The Great Coravin Test, Part 2: Initial Tasting Report

23 07 2015

The journey continues.

The journey continues.

If you missed Part 1 of this soon-to-be-epic tale, wherein I got a Coravin to borrow and figured out how to use it, you can click here to get caught up.  This post will set the control for my test of the Coravin’s wine-preserving prowess, documenting my initial tasting impressions of three different bottles that I was provided along with the device so that I could give it a spin:  one white, one lighter red and one fuller red.  I actually tasted these last Friday, July 17th, so that’s the point from which the preservation clock starts ticking.  I will taste them all again in a couple of weeks and report back, and then again in a few months to see just how far the magic of the Coravin can stretch.  Word of warning if you ever try this yourself:  when you have a tool that lets you taste as many wines and access as many bottles as you want in a night without pulling a cork, you end up drinking a LOT of wine.  Duly noted.  On to the wines — be sure to check back in two weeks to see how they’re doing!

Wine #1:  2012 Sans Liege Cotes-du-Coast (Central Coast, California)

Let’s first agree on something:  this is the wine label of the year.  I love everything about it.  I would buy the wine just for it.  And thankfully its contents would justify that decision.  The Cotes-du-Coast is a play on a white Cotes-du-Rhone, employing an intriguing blend of white grapes native to France’s Northern and/or Southern Rhone Valleys (54% Viognier, 19% Roussanne, 15% Grenache Blanc, 12% Marsanne) and done in an unmistakably California style.  The Viognier runs the show here, delivering hugely aromatic, floral, honeyed, spicy flavours but lent some texture and complexity by the remainder of the blend.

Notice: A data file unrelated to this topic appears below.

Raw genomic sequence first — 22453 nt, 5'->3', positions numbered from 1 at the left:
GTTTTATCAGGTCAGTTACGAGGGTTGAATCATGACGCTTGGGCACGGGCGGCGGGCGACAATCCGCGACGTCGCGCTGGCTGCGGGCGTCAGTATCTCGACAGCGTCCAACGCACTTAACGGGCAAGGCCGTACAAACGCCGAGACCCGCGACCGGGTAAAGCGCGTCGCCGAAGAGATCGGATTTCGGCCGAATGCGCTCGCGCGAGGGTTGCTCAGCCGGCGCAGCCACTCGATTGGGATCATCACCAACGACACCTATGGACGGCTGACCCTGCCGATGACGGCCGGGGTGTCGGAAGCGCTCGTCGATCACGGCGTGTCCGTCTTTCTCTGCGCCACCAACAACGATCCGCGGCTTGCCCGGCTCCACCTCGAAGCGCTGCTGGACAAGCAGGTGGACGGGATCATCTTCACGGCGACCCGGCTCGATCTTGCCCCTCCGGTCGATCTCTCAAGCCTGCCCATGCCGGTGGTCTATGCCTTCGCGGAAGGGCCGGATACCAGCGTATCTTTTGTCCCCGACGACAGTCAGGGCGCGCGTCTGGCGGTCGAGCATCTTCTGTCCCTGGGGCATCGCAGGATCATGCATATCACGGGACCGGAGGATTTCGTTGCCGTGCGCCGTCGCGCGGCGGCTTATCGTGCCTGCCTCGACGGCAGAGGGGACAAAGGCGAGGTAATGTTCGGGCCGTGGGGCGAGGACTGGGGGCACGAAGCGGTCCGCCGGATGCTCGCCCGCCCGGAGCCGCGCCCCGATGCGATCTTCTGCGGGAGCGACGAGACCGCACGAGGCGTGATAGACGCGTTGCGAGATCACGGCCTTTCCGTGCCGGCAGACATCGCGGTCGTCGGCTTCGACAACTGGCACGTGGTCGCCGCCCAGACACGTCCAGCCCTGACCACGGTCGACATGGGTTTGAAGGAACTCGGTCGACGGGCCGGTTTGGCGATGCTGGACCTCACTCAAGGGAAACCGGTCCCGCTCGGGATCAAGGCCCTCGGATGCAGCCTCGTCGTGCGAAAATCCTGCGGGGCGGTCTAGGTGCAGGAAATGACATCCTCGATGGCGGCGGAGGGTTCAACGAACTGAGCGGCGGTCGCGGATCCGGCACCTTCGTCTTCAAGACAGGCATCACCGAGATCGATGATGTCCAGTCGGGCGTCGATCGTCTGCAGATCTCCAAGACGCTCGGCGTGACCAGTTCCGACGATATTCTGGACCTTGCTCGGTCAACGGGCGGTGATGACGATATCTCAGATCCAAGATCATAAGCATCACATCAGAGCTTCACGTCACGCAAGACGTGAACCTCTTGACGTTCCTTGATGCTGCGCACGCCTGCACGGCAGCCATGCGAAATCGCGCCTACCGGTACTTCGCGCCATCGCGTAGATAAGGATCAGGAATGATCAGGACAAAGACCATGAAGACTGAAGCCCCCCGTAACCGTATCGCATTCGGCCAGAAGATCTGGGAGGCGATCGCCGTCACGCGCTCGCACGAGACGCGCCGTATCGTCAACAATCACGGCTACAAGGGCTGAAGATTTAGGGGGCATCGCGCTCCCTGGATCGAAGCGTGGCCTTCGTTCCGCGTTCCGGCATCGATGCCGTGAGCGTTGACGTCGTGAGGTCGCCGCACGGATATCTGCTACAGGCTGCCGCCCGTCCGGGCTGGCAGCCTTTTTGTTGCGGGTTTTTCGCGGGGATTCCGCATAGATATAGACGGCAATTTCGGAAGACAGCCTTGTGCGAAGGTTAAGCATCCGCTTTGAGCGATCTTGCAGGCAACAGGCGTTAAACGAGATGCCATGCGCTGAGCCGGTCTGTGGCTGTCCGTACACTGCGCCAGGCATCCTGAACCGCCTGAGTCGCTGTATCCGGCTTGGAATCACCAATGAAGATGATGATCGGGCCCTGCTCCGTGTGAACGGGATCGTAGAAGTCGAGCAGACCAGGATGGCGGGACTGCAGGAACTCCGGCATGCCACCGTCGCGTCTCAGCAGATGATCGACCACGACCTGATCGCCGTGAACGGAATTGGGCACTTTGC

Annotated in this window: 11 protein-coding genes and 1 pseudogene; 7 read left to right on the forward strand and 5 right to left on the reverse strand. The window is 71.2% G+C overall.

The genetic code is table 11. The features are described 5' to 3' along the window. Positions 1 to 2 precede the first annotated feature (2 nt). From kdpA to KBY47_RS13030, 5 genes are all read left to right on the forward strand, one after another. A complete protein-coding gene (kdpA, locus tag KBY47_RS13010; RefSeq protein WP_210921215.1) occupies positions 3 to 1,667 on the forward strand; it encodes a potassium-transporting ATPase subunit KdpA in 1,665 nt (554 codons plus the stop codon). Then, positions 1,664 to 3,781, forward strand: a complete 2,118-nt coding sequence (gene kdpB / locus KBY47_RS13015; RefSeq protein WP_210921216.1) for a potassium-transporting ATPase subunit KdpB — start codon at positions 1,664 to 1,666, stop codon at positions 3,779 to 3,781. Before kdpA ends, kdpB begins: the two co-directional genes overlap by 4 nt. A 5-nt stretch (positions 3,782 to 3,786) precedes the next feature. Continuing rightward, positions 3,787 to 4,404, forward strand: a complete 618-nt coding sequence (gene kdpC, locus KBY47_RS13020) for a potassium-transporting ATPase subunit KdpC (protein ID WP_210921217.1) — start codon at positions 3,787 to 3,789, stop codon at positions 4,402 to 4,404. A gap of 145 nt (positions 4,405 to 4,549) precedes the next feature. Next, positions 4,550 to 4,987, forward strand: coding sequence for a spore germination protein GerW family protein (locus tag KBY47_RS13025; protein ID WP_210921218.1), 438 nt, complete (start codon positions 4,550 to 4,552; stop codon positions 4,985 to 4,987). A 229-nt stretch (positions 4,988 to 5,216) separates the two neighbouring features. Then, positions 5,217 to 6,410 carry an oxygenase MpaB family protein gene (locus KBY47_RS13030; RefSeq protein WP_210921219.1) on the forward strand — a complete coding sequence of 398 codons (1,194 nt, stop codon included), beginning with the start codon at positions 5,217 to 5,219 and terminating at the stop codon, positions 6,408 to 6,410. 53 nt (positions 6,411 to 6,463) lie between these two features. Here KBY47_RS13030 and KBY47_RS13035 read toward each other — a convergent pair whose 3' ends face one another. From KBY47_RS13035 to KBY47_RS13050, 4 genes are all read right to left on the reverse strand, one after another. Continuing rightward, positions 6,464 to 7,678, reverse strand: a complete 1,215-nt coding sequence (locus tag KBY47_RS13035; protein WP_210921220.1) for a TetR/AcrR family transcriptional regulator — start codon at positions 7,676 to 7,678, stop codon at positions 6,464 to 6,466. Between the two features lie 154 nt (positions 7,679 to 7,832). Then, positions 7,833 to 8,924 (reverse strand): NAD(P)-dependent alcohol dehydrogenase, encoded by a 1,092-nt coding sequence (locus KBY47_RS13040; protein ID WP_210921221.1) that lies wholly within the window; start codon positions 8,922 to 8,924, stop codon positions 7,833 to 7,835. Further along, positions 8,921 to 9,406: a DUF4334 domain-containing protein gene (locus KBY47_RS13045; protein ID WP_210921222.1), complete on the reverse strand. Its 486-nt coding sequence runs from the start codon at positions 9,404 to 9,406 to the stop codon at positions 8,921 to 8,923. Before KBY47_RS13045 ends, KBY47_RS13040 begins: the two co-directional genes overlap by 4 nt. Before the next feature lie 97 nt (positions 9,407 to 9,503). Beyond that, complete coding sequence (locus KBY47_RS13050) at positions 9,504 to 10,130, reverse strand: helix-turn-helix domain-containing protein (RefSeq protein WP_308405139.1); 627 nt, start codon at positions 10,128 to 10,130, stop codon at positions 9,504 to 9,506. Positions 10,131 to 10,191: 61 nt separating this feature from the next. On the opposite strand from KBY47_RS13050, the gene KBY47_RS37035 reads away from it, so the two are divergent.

IMG_2942

This was my inaugural Coravin test bottle and came through the hollow needle of the device a deep golden straw colour, radiating aromas from the second it hit the atmosphere.  It smelled so lush and intense that it was almost Gewurz-like:  I didn’t have to try too hard to grab notes of lychee, candied ginger, lilacs, brown sugar, spice cookies (clove/nutmeg/cinnamon) and crème brulee.  That’s a lot of dessert, and it was followed up by a silky, almost slinky, plush mouthfeel and a slightly viscous body on the palate, but the Cotes-du-Coast was lifted and kept in balance by a circular saw blade of acidity running right down its spine, making the wine seem at the same time languid and alive (and dare I say…sexy?).  Honeyed, crystallized white peach and cantaloupe fruit bore a hint of maple and danced with more rugged peppery/spicy undertones, leading to a finish that thankfully wasn’t remotely mealy or cloying.  Simply put, this wine comes out to get you, and succeeds.  Super fun – I will grab this again.

89+ points

$30-$35 CDN

Wine #2:  2012 Tabali Pinot Noir Reserva Especial (Limari Valley, Chile)

Chile is not exactly known for its Pinot Noir…yet.  Its international wine reputation has been staked primarily on two big reds, Cabernet Sauvignon and national grape Carmenere, grown in the warmer central valleys of the country.  However, as it matures as a wine nation, it is starting to take advantage of cooler and more intriguing soils and climates stretching both north and south, expanding its repertoire of quality varietals and putting out wines of surprising character.  This is one of them, made from Pinot Noir grown in the cool Limari Valley, one of Chile’s most northernmost vineyard regions on a strip of land between the Andes mountains and the ocean.